For the second year in a row, federal spending on bicycle and pedestrian projects exceeded $1 billion. According to the Federal Highway Administration’s Financial Management Information System (FMIS), U.S. states “obligated” – that’s FHWA’s way of saying spent – $1.04 billion of federal funds on bicycle and pedestrian projects in fiscal year 2010. As in FY 2009, just more than a third ($337 million) came from American Recovery and Reinvestment Act (ARRA) stimulus funds.
The $1 billion spent on biking and walking projects is a great and welcome step. It is being used to create miles of bicycling facilities, countless bike parking spaces, hundreds of safer routes to schools for children, recreational trails, and other needed projects. However, it is still a drop in the overall transportation-bucket. Bicycling and walking make up 12 percent of all trips and yet receive just two percent of all federal transportation funding. To put the billion dollars in perspective, the amount of federal money spent on bicycle and pedestrian projects, nation-wide, in FY 2010 is equal to the cost of just one bridge in the Port of Long Beach.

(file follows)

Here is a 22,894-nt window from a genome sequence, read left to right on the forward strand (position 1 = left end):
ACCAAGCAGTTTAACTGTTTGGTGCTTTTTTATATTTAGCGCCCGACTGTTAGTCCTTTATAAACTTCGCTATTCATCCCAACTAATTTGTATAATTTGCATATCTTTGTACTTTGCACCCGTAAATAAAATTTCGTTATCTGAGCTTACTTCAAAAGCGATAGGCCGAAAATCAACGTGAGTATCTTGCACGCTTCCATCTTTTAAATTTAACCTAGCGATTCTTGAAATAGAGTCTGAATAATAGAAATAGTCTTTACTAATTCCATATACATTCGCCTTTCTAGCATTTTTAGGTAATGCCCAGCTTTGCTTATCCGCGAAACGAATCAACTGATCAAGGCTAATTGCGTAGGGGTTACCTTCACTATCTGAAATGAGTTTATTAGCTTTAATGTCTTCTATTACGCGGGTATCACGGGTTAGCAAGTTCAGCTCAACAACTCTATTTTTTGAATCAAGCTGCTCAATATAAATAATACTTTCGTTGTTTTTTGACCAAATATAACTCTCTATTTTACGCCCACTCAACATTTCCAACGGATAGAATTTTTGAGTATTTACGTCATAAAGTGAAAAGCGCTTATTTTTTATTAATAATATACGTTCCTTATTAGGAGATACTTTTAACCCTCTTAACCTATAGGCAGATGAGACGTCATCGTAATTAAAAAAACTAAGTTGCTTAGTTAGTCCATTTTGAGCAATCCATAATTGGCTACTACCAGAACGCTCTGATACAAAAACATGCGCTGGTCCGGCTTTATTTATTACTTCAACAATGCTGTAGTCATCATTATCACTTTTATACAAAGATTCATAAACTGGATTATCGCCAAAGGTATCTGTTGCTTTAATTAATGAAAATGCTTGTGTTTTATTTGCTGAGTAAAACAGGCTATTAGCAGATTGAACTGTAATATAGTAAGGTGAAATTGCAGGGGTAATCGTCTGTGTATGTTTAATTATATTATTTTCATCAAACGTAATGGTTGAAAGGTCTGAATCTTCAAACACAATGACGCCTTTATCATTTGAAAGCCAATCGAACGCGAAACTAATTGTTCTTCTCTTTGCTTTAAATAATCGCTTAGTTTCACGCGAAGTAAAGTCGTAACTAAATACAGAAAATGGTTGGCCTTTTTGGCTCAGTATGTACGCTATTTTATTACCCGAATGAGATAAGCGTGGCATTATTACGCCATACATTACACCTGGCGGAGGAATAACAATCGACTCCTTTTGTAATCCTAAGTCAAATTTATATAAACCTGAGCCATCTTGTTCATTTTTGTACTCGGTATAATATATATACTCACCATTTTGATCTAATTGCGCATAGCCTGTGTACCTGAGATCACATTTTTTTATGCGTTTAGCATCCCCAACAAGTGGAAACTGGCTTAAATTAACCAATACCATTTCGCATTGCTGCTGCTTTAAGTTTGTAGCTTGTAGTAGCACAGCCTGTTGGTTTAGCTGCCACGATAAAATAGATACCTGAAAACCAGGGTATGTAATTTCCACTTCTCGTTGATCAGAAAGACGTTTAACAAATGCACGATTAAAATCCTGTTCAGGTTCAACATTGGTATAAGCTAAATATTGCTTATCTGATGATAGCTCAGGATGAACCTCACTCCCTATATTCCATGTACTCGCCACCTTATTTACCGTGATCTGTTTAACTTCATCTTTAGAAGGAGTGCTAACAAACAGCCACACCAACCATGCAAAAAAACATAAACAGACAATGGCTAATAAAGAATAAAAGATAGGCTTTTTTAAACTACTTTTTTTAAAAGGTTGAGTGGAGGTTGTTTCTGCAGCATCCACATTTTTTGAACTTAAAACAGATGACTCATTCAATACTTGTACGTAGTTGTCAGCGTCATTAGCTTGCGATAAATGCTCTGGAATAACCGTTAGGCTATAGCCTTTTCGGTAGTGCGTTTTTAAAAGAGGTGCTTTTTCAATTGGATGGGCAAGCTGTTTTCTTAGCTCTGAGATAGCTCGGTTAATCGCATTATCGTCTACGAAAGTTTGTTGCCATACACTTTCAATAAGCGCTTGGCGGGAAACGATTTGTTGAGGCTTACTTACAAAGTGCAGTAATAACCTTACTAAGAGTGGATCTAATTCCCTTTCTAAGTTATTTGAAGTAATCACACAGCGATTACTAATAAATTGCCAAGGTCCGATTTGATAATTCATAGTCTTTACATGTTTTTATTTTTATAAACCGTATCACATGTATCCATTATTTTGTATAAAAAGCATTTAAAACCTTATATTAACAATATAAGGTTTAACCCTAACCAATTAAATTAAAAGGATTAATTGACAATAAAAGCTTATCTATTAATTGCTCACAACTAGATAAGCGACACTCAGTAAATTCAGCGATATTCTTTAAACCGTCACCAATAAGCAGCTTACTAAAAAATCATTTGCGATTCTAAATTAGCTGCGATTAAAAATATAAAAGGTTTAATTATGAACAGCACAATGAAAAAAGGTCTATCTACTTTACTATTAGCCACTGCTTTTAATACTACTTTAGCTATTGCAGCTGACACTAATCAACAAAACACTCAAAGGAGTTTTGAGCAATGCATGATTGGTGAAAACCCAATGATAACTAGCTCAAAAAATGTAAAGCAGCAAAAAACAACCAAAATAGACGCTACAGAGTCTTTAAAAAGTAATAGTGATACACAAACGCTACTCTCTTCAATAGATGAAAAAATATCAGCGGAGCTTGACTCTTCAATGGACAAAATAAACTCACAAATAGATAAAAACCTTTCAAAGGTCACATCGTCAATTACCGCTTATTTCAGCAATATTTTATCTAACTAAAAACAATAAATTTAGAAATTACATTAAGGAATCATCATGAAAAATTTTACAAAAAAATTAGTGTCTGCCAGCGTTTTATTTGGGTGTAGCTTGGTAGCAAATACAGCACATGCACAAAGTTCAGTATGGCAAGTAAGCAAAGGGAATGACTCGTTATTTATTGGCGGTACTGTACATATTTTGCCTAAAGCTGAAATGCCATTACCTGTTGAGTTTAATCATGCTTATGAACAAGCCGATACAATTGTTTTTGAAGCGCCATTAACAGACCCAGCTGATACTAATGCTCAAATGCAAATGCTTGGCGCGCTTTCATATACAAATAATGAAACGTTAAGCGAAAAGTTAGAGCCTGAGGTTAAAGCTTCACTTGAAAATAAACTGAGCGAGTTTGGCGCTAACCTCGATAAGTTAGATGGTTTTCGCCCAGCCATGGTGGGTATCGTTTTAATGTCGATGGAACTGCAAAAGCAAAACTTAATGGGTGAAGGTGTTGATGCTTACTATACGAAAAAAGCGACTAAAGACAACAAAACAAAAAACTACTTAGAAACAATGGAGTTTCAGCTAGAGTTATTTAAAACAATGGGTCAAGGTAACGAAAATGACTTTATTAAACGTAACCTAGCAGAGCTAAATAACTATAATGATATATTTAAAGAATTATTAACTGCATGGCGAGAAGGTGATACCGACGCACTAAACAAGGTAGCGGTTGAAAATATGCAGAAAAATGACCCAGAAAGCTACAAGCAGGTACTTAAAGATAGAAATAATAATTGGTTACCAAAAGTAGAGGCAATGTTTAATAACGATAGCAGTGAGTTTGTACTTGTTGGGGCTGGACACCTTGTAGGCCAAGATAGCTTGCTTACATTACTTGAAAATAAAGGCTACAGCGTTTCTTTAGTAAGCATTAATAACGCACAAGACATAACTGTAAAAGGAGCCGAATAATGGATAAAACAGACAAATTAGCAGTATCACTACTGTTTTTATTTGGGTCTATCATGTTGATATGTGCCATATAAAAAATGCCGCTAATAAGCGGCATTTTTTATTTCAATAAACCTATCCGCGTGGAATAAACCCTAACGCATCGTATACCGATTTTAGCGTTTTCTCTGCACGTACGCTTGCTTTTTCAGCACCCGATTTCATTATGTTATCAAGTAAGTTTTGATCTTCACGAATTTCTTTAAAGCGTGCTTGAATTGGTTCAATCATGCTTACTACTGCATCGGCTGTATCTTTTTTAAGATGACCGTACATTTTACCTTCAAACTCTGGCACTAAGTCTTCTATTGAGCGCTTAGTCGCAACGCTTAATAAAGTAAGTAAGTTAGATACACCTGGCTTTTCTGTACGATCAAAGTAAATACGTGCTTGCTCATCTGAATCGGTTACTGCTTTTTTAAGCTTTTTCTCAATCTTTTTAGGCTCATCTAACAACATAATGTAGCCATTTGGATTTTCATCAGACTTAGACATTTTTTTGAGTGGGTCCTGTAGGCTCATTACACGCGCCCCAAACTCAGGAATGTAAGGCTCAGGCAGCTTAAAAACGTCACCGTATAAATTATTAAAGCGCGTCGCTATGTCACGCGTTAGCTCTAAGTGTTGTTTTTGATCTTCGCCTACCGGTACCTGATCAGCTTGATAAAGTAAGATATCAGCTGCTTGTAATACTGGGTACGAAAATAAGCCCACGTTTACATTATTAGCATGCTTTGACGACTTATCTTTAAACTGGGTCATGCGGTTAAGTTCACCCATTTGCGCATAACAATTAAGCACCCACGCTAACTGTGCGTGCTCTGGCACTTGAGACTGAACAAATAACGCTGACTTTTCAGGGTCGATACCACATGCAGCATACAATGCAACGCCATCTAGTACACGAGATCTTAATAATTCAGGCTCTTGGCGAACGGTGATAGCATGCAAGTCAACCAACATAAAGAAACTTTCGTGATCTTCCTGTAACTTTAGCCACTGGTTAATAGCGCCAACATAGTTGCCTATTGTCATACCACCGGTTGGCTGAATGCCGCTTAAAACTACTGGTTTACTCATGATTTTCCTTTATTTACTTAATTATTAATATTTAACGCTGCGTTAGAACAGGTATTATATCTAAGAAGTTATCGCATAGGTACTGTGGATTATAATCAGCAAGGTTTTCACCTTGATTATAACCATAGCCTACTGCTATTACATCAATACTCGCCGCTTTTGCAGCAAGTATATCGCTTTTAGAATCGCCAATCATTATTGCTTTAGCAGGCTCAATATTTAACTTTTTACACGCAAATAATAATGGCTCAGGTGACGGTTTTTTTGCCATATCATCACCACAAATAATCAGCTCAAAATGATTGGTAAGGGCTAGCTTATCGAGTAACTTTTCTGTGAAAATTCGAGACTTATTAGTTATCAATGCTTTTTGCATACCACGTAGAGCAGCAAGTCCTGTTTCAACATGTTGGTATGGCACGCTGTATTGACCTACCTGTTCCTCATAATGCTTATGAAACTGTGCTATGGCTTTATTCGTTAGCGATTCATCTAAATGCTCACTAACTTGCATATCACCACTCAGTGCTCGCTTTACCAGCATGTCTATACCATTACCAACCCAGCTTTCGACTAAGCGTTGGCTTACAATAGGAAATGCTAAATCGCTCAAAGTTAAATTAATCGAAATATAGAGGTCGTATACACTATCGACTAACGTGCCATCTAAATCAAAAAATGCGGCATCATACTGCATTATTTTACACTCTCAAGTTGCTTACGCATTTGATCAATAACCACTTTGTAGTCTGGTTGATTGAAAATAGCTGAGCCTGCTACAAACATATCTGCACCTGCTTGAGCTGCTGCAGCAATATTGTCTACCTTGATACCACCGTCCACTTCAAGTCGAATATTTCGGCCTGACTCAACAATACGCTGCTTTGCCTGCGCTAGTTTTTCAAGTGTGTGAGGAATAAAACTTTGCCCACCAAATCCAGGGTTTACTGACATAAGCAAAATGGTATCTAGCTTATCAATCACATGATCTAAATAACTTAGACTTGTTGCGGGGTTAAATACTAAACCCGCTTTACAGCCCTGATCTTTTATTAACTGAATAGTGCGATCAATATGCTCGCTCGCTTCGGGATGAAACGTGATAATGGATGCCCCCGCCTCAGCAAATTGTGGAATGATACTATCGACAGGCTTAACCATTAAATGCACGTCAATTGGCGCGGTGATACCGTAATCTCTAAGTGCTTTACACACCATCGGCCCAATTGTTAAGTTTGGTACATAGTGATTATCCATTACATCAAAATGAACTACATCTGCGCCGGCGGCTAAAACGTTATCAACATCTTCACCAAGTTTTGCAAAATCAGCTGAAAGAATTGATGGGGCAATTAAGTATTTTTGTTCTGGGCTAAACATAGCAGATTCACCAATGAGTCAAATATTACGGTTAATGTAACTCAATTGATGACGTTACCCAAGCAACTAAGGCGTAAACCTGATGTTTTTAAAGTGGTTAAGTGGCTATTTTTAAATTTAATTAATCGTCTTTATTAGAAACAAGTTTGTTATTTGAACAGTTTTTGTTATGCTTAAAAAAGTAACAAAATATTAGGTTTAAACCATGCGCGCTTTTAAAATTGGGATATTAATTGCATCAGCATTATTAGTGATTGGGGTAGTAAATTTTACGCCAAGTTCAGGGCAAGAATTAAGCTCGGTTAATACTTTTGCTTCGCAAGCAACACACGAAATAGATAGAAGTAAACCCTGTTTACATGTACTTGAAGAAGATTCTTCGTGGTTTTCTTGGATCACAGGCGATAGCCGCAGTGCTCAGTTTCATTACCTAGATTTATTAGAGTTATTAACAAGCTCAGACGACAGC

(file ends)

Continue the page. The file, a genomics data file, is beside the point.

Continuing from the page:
Both the ARRA and the non-ARRA obligations declined from the record spending levels of 2009. This is not entirely surprising because more of the recovery money was designed to be spent in FY 2009 than FY 2010, and the GAO reports that the race to spend recovery money may have led states to spend normal funds less quickly. Furthermore, agencies have historically slowed spending on non-motorized projects during extension years due to uncertainty over what future funding will look like. This means that during years when we’re waiting for a new transportation act to be written bicycling advocates need to push harder than ever to remain a priority.
Data source: FHWA FMIS Database. Note: Coding errors are common, greatly undercounting actual spending rates.
League Policy Director
Flusche joined the League in April 2009 and has a B.A. in history from Syracuse University and a Masters of Public Administration with a concentration in public policy analysis from New York University.